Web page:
Sunday, May 8, 2022


To me, much of the fun of woodworking is making my own tools and jigs and then using them in a project.  Jigs made of wood do not last very long, since they either wear out, or warp (or both!), so making new jigs is a constant process.  The trick is to keep it simple, so that any worn or damaged guide piece can be replaced quickly with whatever is in your scrap wood bin.

Table Saw

When machining large pieces of wood, it is best to keep the wood still and move the machine, so a hand circular saw is a must have.  However, when working small pieces of wood, it is best to keep the machine still and move the wood, so a table saw is also a must have.  A table saw can however be rather expensive and a cheap, inaccurate, wobbly one, costs 3 times more than a hand tool.

Saw Guide

Making your own table saw with an upside down hand saw is not difficult and it also has some advantages, notably that cutting through the table results in a zero clearance blade slot, which helps to reduce tear-out.  I set the blade to 90 degrees and leave it that way.  I never cut at an angle with a bench saw - I use a jigsaw for fancy cuts.

When selecting a hand saw, compare the different models on display and select the one with the sturdiest guide plate chassis.  The biggest problem with DIY tools is wobble.  Makita saws are very sturdy, while my other saw is rather wobbly, so I learned from the experience.

I made a box with a top and no bottom, to house the saw.  To adjust the blade height, I tip the box up to get to the lever and since there is no bottom, saw dust falls out and doesn't build up in the box.


Upside Down

The top overhangs the sides of the box by 5 cm, to enable the use of simple guide blocks and clamps.

The saw guide slides along the front side, wraps around the table edge and clamps in place.  The guide ends at the middle of the blade.  At that point, the wood is cut, a longer guide doesn't help anymore and could cause the wood to jam between the guide and the blade and get flung back at high speed, which will hurt badly, so I keep the guide short.  American table saws have guides that go all the way to the back of the table - that is not a good idea.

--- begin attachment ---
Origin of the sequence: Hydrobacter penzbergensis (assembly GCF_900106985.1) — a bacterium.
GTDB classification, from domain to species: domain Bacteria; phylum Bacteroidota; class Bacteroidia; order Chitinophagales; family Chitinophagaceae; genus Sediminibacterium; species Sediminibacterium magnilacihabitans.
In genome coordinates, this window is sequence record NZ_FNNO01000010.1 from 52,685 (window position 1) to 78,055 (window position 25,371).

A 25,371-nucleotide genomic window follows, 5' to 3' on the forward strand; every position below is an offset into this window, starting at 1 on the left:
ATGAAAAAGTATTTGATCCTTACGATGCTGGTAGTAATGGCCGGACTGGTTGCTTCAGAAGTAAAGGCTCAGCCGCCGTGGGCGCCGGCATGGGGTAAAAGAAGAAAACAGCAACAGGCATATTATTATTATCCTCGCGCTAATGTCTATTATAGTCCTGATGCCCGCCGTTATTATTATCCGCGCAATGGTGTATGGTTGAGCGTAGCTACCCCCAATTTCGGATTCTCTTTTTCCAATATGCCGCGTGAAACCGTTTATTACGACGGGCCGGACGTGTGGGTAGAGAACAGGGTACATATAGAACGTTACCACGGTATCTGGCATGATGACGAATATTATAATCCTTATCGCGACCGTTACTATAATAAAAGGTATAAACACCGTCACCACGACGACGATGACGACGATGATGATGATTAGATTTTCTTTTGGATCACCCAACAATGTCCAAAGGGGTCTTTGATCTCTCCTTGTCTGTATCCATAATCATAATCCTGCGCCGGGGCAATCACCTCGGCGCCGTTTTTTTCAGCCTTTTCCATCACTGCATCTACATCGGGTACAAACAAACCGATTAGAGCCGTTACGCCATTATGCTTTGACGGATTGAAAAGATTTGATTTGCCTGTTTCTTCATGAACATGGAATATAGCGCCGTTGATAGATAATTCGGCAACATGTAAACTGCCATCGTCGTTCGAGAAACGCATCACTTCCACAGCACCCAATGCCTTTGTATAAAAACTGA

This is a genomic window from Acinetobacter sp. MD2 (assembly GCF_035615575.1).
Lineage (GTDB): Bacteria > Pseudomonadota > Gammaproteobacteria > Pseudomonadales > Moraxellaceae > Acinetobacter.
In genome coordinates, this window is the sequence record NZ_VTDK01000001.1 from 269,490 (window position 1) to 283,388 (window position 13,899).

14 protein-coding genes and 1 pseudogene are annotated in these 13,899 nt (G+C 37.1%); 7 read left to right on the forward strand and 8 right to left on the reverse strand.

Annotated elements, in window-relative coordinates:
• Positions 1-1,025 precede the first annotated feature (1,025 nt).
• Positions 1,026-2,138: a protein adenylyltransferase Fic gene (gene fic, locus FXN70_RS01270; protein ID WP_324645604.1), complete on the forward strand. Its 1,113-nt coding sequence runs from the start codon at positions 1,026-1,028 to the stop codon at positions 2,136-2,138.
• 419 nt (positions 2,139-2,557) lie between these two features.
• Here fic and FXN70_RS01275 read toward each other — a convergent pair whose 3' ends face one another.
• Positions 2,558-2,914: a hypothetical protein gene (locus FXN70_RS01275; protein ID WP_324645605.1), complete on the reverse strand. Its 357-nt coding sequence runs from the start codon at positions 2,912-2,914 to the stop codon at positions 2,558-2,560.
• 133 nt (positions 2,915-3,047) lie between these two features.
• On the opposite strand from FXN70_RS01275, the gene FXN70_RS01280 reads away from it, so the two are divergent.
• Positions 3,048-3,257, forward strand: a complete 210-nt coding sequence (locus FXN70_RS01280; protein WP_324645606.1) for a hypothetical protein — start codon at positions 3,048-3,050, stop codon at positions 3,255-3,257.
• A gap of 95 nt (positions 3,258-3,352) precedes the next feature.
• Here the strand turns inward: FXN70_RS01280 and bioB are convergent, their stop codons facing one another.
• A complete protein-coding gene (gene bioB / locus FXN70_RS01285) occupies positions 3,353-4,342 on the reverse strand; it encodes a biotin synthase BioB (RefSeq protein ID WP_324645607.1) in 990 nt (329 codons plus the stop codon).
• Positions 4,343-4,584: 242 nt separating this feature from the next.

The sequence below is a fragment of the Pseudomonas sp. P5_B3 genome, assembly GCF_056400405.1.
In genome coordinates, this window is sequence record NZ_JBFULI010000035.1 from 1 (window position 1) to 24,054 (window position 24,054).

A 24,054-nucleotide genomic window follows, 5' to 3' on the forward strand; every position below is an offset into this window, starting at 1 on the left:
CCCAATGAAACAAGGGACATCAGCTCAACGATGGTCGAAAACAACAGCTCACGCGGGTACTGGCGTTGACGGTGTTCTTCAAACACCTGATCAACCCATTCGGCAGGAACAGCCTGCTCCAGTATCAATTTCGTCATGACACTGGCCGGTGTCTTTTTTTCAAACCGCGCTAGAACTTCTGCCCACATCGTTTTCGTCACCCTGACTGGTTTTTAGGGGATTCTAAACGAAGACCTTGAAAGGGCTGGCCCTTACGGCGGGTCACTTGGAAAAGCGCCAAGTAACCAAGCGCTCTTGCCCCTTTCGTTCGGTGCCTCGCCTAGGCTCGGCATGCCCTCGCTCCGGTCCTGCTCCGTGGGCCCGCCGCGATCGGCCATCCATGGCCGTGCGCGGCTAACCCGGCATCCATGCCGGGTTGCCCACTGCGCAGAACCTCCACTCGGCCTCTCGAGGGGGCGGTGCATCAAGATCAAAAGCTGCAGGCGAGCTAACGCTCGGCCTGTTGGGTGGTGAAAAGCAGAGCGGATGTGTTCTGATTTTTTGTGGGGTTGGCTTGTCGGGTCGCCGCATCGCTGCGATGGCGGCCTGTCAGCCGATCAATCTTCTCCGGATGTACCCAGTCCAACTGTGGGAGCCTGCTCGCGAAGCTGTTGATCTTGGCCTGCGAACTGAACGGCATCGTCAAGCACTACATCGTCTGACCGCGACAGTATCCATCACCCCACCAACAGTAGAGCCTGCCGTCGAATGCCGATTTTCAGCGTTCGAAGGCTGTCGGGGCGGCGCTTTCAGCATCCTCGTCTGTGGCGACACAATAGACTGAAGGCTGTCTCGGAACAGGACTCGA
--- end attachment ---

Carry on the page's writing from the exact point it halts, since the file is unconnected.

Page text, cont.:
I cut with the blade set much higher than the wood thickness.  This directs the cutting force mostly into the table and not at me, which reduces splintering and also reduces dangerous fly-back of wood pieces. It is a good idea to use a smaller size saw (a 5 to 7 inch blade is enough) with less power.  You will never be sorry if your puny little 5 inch table saw jams and stalls - while you will be very sorry for yourself if your saw goes Whump! and throws the wood back at you.  A ten inch table saw is a killer - a bigger table saw isn't better! 

Another jig I use a lot, is a cross cut sled.  The guide rails are left over oak edging.  Put some wax on them.

Cross Cut Sled

If I need a 45 degree cut, I simply clamp a plastic rafter square to the base.  Don't ever use a steel square as a cutting guide.  I would not like to accidentally cut into a steel square - the result of tungsten saw teeth binding into a steel tool won't be fun at all.  This sled has seen heavy use over the past year.

La voila


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